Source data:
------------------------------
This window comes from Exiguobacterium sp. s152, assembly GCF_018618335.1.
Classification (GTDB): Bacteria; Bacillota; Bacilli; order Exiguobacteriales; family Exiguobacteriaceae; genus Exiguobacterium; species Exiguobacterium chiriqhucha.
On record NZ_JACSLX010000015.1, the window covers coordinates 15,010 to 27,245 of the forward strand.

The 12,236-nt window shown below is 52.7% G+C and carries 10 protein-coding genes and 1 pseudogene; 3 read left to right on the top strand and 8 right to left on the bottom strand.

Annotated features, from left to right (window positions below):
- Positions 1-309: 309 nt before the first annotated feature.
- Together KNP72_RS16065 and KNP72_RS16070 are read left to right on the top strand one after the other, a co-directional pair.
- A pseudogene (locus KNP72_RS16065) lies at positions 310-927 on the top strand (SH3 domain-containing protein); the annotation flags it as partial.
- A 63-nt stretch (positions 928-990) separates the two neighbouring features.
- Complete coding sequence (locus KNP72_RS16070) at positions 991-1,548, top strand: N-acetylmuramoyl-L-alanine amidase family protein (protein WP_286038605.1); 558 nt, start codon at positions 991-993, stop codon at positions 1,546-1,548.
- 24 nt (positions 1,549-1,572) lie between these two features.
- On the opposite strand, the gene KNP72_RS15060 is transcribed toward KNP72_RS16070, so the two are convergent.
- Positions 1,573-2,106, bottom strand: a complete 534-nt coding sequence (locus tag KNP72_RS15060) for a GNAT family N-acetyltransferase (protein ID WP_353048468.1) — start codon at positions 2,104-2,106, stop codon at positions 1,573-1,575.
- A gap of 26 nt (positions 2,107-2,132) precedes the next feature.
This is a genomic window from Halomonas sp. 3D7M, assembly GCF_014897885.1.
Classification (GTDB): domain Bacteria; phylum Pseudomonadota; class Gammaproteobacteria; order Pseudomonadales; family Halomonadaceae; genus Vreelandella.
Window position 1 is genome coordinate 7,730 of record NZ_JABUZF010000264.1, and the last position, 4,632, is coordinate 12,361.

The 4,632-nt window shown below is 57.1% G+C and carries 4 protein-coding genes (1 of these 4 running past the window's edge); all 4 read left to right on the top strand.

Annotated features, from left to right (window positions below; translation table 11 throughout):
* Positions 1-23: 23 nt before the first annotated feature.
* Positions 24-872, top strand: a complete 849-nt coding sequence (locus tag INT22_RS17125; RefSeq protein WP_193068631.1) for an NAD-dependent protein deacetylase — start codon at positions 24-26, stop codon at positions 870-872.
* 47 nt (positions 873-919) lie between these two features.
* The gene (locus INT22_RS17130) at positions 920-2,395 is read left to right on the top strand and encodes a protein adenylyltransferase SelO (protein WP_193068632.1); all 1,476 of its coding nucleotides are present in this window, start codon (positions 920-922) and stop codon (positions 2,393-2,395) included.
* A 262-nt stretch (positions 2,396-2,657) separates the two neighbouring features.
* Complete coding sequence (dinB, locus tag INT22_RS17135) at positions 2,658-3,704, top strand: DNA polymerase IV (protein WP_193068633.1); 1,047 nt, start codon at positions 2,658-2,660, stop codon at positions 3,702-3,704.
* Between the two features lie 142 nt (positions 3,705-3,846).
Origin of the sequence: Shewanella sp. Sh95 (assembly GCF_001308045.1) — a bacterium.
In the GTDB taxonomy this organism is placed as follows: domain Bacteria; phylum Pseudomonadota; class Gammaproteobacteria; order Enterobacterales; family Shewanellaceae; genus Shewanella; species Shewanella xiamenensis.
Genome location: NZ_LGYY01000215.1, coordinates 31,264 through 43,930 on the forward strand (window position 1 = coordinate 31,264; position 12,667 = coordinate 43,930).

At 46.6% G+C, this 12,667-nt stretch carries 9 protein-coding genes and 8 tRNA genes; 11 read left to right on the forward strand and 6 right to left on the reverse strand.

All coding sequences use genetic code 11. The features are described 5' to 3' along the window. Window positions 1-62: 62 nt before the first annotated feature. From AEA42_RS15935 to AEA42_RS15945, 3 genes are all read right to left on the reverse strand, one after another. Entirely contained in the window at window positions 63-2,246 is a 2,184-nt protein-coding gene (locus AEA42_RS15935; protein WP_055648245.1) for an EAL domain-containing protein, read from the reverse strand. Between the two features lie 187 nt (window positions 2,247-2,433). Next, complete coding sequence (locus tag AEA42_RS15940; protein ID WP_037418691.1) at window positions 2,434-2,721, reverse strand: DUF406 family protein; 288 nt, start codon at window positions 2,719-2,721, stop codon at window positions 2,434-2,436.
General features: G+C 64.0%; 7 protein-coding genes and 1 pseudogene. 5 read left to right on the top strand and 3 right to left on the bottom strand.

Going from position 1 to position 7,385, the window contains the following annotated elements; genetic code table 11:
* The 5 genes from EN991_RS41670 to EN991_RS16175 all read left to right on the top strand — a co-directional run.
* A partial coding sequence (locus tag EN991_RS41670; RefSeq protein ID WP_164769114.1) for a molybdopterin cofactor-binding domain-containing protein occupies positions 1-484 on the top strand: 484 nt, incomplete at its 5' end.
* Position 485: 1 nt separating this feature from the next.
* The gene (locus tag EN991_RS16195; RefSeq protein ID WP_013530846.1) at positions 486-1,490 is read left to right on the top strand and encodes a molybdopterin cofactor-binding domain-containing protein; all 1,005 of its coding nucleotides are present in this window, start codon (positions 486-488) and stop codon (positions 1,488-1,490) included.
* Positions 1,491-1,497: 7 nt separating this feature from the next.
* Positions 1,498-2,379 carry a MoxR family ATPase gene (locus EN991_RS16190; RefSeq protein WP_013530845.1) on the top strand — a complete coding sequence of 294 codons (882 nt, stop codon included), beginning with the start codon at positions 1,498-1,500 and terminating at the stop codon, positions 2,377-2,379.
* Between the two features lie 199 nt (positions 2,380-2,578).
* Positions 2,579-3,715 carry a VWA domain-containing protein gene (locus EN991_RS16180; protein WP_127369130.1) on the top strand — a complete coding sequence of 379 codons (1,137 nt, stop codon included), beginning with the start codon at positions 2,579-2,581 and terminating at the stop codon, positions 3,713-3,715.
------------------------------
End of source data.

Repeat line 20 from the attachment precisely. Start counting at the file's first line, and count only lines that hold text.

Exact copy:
* Positions 1-23: 23 nt before the first annotated feature.